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Spin-Valley Physics of TMDs Under Strain Explored

Transition metal dichalcogenides are useful in investigating the manifestations of spin-valley physics under the external stimulus. A study published in the New Journal of Physics explored the effect of strain on orbital angular momenta, Berry curvatures, and effective g-factors via the ab initio method.

Spin-Valley Physics of TMDs Under Strain Explored

​​​​​​​Study: First-principles insights into the spin-valley physics of strained transition metal dichalcogenides monolayers. Image Credit: Andrey Keno/

The results revealed an unexpected decrease in spin expectation value of the conduction band under compressive strain at K-valleys, increasing the dark exciton’s dipole strength by more than one order of magnitude. Furthermore, the direct exciton’s g-factors under strain revealed that with an increase in tensile strain, the absolute value of g-factors increased.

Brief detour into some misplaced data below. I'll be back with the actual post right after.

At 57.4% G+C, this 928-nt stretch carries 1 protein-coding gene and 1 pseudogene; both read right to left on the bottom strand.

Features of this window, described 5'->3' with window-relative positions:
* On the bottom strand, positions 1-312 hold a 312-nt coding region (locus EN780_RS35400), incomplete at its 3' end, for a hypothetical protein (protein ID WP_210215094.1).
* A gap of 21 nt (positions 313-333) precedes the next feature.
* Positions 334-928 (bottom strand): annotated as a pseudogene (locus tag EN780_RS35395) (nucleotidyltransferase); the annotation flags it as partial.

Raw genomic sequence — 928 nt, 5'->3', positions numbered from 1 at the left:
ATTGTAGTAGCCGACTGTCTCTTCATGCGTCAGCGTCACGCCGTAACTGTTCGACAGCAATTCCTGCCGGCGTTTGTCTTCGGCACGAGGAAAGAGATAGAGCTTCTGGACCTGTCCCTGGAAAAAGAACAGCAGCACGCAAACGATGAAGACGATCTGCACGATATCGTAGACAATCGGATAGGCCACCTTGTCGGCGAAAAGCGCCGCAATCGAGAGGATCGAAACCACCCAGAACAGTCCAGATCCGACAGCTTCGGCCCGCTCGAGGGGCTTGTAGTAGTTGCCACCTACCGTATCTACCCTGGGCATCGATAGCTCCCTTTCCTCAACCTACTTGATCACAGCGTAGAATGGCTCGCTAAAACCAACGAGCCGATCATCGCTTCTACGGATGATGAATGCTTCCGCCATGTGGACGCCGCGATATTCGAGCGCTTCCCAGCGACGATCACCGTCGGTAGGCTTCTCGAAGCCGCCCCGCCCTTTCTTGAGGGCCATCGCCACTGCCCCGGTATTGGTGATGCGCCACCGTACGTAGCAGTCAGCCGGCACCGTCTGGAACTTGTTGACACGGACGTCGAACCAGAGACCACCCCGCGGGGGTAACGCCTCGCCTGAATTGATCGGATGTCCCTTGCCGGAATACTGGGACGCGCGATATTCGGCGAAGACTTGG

One percent variation in strain modified the bright exciton’s g-factors by approximately 0.3 and 0.2 for tungsten (W) and molybdenum (Mo), and for dark exciton’s g-factors, it was approximately 0.5 and 0.3 for W and Mo, respectively. Conducting magneto-optical experiments helped visualize these predictions in the strained sample at low temperatures. The calculations suggested that the strain effect was a possible cause of g-factor fluctuations.

Furthermore, comparing different transition metal dichalcogenides revealed the direct correlation between spin-orbit coupling (SOC) and spin-valley. Under applied strain, the sensitivity of spin-valley features increased with SOC. Thus, monolayered tungsten selenide (WSe2) was a suitable material to investigate the role of strain on spin-valley physics due to its high SOC.

Transition Metal Dichalcogenides